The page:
The focus of this survey is mainly on networked mobile sensors, which have various advantages in comparison with static ones. The most prominent advantages reside in the cooperation between different robot networks as well as the cooperation of robots within a single network. Sensing, acting, communication, computation and locomotion capabilities of networked mobile sensor systems result in improved efficiency in the execution of hard tasks especially with the help of their mobility capability [1]. As a counter example, monitoring and surveying an uncertain environment using static sensor networks is done through the acquisition and fusion of data by static nodes to the extent of their spread over the area [2,3]. The major problem faced for reconnaissance tasks is inefficiency in area coverage [4,5,6], since deployment control during the spreading of static nodes is weak or non-existent. Static sensor networks are spread over an area using airplane, land vehicle, human or animal, and so sensor coverage is heterogeneous. This problem has been overcome by using mobile sensor networks, which are composed of simple mobile robot units deployed over the area for controlled coverage that can be further optimized during network deployment and be still modified under task changes. Mobile sensor networking requires a large number of sensor nodes to be deployed within an environment for efficient surveillance, monitoring, data harvesting and search tasks [7,8,9,10,11]; efficient coordination is critical for accomplishing a given task with a large number of networked robot units. We undertake a survey of the evolution of the abilities of mobile sensor networks that have been achieved over the years as reflected in the literature. This will be the focus in Section 3, namely coordination control, fault tolerance, seamless communication, holonic reconfigurability and scalability.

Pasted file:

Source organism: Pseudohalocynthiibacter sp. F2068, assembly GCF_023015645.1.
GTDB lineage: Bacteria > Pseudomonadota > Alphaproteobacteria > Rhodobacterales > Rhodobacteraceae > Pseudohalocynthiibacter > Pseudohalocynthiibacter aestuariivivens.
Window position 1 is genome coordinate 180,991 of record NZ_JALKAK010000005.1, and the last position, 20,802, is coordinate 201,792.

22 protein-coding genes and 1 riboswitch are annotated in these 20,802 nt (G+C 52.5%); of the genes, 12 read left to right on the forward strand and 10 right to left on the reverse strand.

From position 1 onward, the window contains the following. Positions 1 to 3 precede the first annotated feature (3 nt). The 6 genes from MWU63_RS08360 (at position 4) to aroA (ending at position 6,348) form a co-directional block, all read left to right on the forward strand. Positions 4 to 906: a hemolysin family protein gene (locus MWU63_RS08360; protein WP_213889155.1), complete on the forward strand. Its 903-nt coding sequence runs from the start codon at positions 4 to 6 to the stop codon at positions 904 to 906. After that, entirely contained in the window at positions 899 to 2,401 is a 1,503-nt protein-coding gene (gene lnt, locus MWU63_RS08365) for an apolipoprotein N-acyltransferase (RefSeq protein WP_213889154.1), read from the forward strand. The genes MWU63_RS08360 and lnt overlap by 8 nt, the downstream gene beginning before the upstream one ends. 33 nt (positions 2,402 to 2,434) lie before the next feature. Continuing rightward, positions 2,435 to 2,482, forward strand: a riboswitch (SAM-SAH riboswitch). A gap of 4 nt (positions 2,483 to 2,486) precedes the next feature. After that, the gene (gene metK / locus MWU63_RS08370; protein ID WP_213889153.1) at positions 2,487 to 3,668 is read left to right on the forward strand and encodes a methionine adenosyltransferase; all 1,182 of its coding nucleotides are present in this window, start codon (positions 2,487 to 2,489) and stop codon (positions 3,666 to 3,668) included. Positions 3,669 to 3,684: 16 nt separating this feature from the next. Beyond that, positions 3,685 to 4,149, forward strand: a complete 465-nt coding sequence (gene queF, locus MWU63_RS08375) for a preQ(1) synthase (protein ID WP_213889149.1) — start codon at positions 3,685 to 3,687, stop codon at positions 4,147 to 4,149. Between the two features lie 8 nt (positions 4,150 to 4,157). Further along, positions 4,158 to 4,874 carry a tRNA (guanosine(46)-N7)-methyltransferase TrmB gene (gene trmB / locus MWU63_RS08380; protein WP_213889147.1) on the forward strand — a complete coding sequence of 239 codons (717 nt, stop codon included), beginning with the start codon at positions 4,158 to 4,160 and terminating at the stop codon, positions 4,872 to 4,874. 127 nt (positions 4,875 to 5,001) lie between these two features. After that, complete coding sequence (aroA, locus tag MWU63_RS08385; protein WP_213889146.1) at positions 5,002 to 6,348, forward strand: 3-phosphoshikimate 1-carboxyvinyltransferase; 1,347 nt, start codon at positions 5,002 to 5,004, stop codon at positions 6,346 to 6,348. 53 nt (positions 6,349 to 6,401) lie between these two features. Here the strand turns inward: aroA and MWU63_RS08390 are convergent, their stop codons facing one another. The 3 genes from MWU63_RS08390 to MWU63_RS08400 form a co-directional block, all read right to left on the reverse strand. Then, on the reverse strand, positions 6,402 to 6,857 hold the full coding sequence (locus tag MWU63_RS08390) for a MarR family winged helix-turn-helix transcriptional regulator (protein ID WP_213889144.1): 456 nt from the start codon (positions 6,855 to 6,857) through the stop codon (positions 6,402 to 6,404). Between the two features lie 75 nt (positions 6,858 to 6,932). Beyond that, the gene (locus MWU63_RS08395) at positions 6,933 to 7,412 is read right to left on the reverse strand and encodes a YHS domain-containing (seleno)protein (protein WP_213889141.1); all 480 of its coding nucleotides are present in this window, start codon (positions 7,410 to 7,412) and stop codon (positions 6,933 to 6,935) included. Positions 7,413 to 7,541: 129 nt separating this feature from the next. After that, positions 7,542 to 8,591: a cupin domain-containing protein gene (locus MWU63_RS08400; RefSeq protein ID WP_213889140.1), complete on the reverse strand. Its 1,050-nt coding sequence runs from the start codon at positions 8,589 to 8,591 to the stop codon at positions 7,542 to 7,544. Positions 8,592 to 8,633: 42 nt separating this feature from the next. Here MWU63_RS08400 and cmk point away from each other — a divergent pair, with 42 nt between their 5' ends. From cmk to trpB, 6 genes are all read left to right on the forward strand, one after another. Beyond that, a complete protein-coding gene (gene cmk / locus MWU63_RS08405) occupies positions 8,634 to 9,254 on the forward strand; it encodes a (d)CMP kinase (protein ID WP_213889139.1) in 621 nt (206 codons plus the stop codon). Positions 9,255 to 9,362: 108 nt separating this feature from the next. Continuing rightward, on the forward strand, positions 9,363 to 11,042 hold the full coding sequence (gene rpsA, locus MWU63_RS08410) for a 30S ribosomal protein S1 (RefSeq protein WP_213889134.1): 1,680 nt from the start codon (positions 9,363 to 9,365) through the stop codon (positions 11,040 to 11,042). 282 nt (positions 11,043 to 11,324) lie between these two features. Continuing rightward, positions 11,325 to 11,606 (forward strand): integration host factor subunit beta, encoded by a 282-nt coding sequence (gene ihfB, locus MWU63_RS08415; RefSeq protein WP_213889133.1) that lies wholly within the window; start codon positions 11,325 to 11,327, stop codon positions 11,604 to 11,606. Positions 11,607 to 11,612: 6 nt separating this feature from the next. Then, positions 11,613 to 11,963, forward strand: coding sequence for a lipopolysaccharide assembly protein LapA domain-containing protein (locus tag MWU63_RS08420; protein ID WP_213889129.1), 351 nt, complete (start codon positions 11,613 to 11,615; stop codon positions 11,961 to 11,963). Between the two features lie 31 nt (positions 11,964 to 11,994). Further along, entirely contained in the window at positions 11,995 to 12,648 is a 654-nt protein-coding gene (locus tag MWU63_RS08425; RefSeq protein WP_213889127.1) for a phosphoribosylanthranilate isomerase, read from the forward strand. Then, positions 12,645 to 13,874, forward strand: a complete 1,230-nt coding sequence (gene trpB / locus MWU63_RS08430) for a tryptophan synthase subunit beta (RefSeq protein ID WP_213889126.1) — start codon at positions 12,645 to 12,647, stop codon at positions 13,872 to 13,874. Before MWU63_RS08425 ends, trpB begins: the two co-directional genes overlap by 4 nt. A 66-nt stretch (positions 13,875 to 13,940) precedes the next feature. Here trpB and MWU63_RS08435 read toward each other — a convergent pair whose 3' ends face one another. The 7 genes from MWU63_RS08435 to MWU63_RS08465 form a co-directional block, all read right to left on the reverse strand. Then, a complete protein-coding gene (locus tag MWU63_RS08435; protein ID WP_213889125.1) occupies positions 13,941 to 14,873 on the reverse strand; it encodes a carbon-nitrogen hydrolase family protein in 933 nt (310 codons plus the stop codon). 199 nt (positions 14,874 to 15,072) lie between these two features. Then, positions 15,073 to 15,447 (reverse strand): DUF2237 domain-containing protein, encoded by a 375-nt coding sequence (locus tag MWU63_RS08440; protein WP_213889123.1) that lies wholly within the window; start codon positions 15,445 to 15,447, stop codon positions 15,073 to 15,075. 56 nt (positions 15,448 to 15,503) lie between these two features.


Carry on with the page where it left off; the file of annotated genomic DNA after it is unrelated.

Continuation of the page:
Despite those advantages, there are some shortcomings of mobile sensor networks. They face the problem of deployment and adaptive coverage, which are energy devouring processes, by each mobile unit of the sensor networks [12], and mobile sensors are more expensive than static ones. A considerable amount of energy must be spent for the locomotion task, and so the lifetime of the network is very limited, i.e., a given task has to be accomplished within a very constrained time frame. Changing a mobile wireless sensor network system into a hybrid union of static and mobile sensor subnetworks, cooperating for efficient deployment and coverage in an energy saving mode, makes the usage of hybrid sensor networks a more tempting architecture in order to improve the efficiency of the system. The main idea in hybrid network systems is that mobile nodes collaborate with the stationary ones. Existing works in the literature about hybrid sensor networks are overviewed in Section 4. However, the joining of static sensor subnetworks with mobile ones shifts the load of correcting the heterogeneity of the coverage that static subnetworks inherently exhibit, to the nodes of the mobile subnetwork. This compensation increases the energy need, thus decreasing the efficiency. A recently emerged novel concept of Sycophant Wireless Sensor Networks (SWS) was developed as static sensor networks that are equipped with limited mobility ability and these are overviewed in Section 4. A SWS network is a clandestine traveler that passively uses the mobility of carrying agents to collect, process, and communicate data harvested during the agent’s navigation. However, it cannot in any circumstance guide or influence the motion of the carrying agents.